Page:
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Subject:  Re: The Cost Basis Crisis Date:  7/13/2006  9:01 AM
Author:  JeanDavid Number:  87774 of 127753

Why do you think this? I don't really see any mishandling by the judicial system. Perhaps the jury got a little out of hand, but 6 jurors is not uncommon and the judge can't control the fact that a juror gave misinformation in the jury room unless informed of such. Perhaps the defendant could get a new trial due to jury misconduct or something (although, I'm not sure about this), but I don't think the case was mishandled.

1.) It seems to me that in criminal cases, where the defendent can do jail time if convicted, he should get a full jury of 12. Apparently the law permits fewer jurors.

2.) What juror gave misinformation? I was there. The other jurors seemed to all be logically challenged, to use a euphemism. One juror spent a lot of time on a cell phone, contrary to the judge's order that no pagers or cell phones were permitted in the jury room. But that is not the same as presenting misinformation. Jurors present no information. Their job is to evaluate the information presented by the two attorneys.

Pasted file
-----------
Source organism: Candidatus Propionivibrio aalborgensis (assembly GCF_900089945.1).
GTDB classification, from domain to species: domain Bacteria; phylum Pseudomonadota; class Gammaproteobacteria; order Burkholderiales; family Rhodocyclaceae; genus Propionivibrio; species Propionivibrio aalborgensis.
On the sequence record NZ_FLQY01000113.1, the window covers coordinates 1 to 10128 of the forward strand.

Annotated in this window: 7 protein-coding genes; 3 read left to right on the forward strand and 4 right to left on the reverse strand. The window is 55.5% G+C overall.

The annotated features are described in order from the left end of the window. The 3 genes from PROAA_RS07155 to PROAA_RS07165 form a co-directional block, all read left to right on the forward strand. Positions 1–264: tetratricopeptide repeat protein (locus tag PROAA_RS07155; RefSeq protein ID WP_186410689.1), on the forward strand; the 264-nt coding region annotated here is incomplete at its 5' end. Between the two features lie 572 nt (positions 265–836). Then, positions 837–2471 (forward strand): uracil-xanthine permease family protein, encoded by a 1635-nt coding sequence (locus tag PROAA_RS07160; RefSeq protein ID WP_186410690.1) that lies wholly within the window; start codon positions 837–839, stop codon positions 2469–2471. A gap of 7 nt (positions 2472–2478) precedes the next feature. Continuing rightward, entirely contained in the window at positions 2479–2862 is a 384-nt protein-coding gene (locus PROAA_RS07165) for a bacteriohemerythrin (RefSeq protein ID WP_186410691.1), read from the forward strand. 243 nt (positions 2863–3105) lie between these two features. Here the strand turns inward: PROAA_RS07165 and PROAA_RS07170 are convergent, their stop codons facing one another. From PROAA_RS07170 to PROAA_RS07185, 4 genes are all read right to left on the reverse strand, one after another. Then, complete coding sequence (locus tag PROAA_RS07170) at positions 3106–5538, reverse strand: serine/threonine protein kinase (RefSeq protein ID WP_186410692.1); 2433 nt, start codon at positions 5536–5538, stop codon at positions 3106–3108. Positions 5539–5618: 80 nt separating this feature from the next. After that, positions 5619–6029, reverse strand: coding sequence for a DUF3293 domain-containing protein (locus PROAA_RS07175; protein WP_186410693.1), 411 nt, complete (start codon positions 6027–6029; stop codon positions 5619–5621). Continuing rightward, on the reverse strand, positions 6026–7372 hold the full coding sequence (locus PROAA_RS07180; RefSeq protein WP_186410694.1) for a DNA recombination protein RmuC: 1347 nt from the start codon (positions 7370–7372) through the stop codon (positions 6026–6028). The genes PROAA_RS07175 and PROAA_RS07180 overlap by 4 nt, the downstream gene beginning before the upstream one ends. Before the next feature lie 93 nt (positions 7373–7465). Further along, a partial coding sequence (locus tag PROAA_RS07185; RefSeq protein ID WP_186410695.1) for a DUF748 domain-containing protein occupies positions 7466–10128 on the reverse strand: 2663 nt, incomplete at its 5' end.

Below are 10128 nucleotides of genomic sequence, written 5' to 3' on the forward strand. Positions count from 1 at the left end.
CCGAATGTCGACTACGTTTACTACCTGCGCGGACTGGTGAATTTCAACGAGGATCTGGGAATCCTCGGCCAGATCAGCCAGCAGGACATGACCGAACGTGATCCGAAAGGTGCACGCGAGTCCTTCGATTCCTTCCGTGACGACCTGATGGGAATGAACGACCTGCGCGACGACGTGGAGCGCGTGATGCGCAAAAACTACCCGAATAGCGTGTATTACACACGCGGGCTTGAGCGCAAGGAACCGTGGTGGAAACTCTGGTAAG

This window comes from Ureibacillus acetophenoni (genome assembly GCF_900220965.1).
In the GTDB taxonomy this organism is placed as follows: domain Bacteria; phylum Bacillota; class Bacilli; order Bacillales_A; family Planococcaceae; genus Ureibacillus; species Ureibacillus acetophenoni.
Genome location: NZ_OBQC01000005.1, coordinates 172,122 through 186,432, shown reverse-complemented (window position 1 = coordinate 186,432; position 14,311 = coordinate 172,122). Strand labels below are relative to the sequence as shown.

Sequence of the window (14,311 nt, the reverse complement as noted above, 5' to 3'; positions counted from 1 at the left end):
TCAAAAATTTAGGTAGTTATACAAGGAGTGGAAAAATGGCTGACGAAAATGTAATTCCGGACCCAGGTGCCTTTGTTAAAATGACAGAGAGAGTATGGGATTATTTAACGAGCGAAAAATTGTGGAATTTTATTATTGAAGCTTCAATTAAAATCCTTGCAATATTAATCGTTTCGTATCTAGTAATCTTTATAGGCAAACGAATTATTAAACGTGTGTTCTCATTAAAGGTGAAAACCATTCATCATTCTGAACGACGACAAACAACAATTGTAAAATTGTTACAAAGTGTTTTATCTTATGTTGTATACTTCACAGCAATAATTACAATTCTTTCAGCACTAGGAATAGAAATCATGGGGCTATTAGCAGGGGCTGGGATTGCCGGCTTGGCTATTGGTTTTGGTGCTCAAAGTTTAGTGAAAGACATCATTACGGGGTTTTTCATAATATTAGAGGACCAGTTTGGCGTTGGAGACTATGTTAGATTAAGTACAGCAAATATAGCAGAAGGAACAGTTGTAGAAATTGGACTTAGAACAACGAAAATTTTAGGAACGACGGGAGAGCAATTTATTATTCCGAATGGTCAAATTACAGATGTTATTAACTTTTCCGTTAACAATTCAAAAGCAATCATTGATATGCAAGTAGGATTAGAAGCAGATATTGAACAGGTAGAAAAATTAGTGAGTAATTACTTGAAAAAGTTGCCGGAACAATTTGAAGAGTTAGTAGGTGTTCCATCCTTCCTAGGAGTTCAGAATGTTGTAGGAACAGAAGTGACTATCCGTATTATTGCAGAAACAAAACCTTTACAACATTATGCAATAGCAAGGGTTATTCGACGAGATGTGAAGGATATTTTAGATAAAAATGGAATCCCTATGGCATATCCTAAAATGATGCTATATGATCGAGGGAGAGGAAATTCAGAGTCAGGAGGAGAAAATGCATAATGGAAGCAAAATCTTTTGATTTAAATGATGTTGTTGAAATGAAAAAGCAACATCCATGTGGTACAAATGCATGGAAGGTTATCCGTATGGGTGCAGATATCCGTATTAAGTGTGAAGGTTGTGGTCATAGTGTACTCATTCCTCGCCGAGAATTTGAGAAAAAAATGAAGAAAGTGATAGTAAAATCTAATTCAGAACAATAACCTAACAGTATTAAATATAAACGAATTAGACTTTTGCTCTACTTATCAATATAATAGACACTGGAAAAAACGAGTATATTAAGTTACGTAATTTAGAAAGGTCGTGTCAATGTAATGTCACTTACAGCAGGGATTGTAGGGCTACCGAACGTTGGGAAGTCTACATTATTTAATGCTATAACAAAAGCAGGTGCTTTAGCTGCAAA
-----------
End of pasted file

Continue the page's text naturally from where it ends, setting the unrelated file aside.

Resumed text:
4.) This happened over 15 years ago, IIRC, so it is going to be a bit late to get a retrial.

5.) The original defense attorney made no effort to defend his client. I got the impression that he had met with his client for only a few minutes total and prepared no case. IMAO, an attorney like that would by no means wish to run the expense of making a proper investigation, preparing a proper case, or caring at all about his client. He was worse than useless and made an extremely bad impression on the jury who mostly thought if there was any extenuating evidence, he would have presented it. So the defendent was guilty because the defense attorney failed to even attempt to prove him innocent.

Actual trials are nothing like on Perry Mason or 12 Angry Men.
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